A list of little nudges

1) The Justice department says it can save $573,000 through fiscal year 2010 by switching to double-sided printing.

2) Google’s Chrome browser saves ink by defaulting to extra wide margins. Hat tip: Wayne Smith.

3) Paul Sweeney notices that “big kids” slide on the playground has about a two foot gap to the first step, ensuring that you have to be a certain height to get on it in the first place. “Then I noticed that the swings were very low to the ground, and i noticed that the bigger kids were milling about but not sitting in them. Yeah, because their legs were too long, and it would be too uncomfortable. Thus leaving the swing available for the smaller kids (both play areas were right next to each other, thus ensuring that smaller kids and bigger kids had separate play areas).”

4) Stephen Hentrich reads at night. To limit his reading, he set up a switch to disconnect his bedside lamp from the power supply. The lamp reconnects a half hour later just in case he needs to find his way to the bathroom.

5) Chris Peterson wants an online bank account that takes the many “mental accounts” he has in his head for food, rent, iPod stuff, etc. and put them onto his banking homepage. The single checking account look just isn’t doing it for him.

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  • http://cupcakemuffin.blogspot.com sara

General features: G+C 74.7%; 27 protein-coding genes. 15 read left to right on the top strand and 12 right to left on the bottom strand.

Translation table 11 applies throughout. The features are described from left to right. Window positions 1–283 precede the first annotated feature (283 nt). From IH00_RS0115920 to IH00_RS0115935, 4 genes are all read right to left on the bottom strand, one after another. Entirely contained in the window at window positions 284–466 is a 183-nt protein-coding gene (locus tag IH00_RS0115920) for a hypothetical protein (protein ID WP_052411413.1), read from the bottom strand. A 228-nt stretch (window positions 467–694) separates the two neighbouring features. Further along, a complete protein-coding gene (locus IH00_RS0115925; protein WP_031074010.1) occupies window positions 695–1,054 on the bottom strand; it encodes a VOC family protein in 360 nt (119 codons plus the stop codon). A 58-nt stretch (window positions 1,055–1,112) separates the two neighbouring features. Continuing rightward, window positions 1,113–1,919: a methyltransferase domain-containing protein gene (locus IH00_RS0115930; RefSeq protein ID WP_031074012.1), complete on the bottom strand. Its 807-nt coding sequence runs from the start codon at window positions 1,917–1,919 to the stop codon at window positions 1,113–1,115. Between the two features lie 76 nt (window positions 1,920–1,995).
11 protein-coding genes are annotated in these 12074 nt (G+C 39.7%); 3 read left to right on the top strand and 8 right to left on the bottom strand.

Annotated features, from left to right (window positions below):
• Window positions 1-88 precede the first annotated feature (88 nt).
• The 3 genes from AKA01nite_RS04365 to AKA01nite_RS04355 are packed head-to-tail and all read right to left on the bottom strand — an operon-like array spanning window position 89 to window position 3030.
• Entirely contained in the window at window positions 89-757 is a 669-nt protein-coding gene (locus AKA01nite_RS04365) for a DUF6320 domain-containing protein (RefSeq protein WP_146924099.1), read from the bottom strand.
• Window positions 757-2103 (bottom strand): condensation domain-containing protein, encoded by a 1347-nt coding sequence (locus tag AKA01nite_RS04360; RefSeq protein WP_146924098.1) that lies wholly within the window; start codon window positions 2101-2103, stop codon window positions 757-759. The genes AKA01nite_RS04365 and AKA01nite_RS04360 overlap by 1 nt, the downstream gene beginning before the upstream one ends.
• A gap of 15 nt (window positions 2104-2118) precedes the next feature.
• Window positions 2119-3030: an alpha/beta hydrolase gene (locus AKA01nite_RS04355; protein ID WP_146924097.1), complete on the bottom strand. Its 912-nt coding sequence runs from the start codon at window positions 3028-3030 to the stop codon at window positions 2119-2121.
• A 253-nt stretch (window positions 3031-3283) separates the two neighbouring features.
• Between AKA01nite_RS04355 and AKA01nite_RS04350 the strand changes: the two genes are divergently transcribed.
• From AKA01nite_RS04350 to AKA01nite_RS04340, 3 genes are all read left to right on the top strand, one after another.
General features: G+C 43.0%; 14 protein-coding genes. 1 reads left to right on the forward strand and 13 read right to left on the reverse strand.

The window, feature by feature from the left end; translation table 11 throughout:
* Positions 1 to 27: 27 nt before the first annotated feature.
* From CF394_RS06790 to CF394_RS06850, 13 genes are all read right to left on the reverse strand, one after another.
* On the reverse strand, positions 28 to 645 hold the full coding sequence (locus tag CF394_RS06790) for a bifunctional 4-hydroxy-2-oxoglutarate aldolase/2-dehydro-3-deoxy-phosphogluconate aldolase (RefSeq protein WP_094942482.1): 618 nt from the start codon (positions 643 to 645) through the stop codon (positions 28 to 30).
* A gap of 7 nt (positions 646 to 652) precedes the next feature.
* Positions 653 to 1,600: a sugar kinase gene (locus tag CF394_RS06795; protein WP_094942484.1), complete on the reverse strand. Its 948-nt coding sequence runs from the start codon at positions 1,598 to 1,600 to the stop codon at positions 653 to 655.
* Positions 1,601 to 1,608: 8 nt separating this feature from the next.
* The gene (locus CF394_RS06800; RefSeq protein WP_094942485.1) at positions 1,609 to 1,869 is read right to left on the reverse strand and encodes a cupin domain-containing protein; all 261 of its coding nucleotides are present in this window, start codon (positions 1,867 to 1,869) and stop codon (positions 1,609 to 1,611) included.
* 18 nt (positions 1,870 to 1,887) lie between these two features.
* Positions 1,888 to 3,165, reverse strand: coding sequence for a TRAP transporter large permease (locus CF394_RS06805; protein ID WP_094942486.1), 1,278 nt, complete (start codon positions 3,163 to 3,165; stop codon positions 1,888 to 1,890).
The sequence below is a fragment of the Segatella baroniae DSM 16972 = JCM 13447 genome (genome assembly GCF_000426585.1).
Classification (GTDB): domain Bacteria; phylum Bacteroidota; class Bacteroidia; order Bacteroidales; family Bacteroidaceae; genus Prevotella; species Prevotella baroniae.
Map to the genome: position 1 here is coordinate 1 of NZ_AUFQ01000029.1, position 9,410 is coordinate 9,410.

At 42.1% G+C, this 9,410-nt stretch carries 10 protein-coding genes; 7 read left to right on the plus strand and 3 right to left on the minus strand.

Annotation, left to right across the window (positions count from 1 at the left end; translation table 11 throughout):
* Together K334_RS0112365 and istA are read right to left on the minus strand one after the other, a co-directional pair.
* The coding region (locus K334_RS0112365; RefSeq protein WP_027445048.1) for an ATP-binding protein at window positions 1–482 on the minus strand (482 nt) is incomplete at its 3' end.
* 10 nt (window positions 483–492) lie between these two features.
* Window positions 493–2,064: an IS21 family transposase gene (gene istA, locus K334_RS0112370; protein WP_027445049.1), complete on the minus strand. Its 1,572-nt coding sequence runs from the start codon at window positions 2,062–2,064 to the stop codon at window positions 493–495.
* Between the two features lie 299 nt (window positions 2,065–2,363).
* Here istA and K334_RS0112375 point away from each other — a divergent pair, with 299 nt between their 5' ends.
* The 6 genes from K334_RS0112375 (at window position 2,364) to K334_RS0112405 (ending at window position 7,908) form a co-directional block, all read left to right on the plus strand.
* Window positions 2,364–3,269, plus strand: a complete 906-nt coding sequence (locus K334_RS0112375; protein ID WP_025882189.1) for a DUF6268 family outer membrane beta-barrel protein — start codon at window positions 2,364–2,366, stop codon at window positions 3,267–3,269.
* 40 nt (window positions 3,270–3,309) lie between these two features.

Um, the Chrome thing doesn’t seem to be a useful default but rather a problematic glitch that makes printed documents unreadable. Seems like a normal-sized-text/teeny margins default to save paper would be more useful.

  • Pete

    I can see how extra-wide margins (extra-narrow margins?) can save paper, but not sure how it would save ink. Aren’t all the words printed at the same font size?

  • Jan Gephardt

    I agree with “sara” about the Chrome default. It might mean printing more pages, too, if the margins are wider and there’s less space available in the printing area. I’d rather have narrower margins to get it all on one page. I already have to call up a preview and check to see what will print and what I don’t need, then specify pages “X through X.” I hate the “follow-up page” with nothing but links or the URL that lapped over to the next page–which invariably prints if I don’t check!

  • Henry Clay

    I believe ING Direct has a banking feature that allows segmented accounts like the one described in five.